Here's a twist on Thanksgiving's classic green bean casserole

  • The green bean casserole bakes in the oven until it's all bubbly on the edges and the almonds are slightly browned.

    The green bean casserole bakes in the oven until it's all bubbly on the edges and the almonds are slightly browned. Courtesy of Don Mauer

  • Here are all the ingredients you'll need to make Don Mauer's Mom's Green Bean Casserole.

    Here are all the ingredients you'll need to make Don Mauer's Mom's Green Bean Casserole. Courtesy of Don Mauer

 
 
Posted11/9/2022 6:00 AM

In my preteen years, we had two Thanksgiving dinners, one at each grandparent's house since both lived in the same town. No wonder my weight issues began at 11 years old and continued throughout my life.

In the 1950s, at one of those dinners, grandmother Mauer made a turkey stuffing that included fresh oysters. That was the first and last time.

 

My maternal grandfather, Bompa, mirrored a famous Norman Rockwell painting, carving the whole turkey, serving-by-serving, at the table. Bompa also made turkey sandwiches available (actually pushed them) a couple of hours after dinner. Surprisingly, a few family members accepted.

When Thanksgiving Day dinners started at mom's house, one special part was her green bean casserole.

Her casserole wasn't what, for some, was the classic: canned green beans, cream of mushroom soup, topped with fried onions. No.

Mom's unique and, at that time, unusual take on green bean casserole had sour cream, processed Swiss cheese and almonds, and cornflakes on top. No canned soup or fried onions.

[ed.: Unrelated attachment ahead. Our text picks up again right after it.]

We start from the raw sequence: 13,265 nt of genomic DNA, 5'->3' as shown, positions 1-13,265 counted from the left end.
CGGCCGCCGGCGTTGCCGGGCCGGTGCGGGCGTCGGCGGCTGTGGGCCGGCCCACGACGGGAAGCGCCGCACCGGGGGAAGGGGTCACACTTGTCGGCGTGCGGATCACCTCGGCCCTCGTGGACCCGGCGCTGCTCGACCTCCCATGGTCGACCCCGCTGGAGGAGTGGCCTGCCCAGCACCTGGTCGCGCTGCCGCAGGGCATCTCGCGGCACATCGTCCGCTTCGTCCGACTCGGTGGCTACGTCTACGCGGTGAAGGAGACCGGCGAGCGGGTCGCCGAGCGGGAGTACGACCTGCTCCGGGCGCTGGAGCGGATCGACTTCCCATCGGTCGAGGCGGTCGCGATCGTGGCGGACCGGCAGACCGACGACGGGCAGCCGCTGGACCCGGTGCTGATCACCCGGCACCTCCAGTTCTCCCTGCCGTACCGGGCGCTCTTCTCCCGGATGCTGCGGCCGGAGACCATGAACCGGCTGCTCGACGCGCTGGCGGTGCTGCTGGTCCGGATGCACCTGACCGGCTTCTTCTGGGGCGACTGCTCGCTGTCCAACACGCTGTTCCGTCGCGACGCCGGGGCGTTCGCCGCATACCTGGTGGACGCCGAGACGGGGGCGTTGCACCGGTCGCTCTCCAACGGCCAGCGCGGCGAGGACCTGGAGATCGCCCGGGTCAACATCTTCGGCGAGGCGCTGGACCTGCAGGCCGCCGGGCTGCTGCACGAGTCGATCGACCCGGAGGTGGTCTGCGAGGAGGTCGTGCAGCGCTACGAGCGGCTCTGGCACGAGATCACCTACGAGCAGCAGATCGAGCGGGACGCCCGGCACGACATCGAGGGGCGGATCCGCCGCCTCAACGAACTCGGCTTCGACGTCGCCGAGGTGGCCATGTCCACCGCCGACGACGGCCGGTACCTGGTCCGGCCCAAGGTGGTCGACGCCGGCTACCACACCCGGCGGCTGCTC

Over the years, mom's casserole became a Mauer family tradition, so much so that five years ago, I showcased it as part of a November cooking class.

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Since the original recipe required "processed" Swiss cheese, and the cooking school couldn't source it locally, they switched to "real" Swiss cheese. When I arrived before the class, they explained the sourcing issue and assumed it would be fine. It was not.

Processed cheese, such as processed American cheese food slices, are made with sodium citrate, an ingredient not found in real cheese.

Sodium citrate helps processed cheese to melt smoothly and easily incorporate into a sauce. Velveeta brand pasteurized processed cheese product is an excellent example of processed cheese: an integral ingredient in many folks' macaroni and cheese.

Real Swiss cheese melts but ends up stringy, not smooth, which is what happened to the green bean casserole cheese at the cooking school. My cooking school casserole tasted good but looked gloppy. So much for the real thing.

Today, my green bean casserole is almost exactly like my mom's. I use canned, French-style green beans, real sour cream, butter and flour to make the sauce and Swiss pasteurized prepared cheese product.

                                                                                                                                                                                                                       
 

The only difference from my mom's casserole was double the almonds on top and omitting the cornflake topping.

When I follow my mom's recipe precisely, it brings back warm memories of past Thanksgiving dinners -- the good kind, without oyster stuffing.

Give it a try.

• Don Mauer welcomes questions, comments and recipe makeover requests. Write to him at 1leanwizard@gmail.com.

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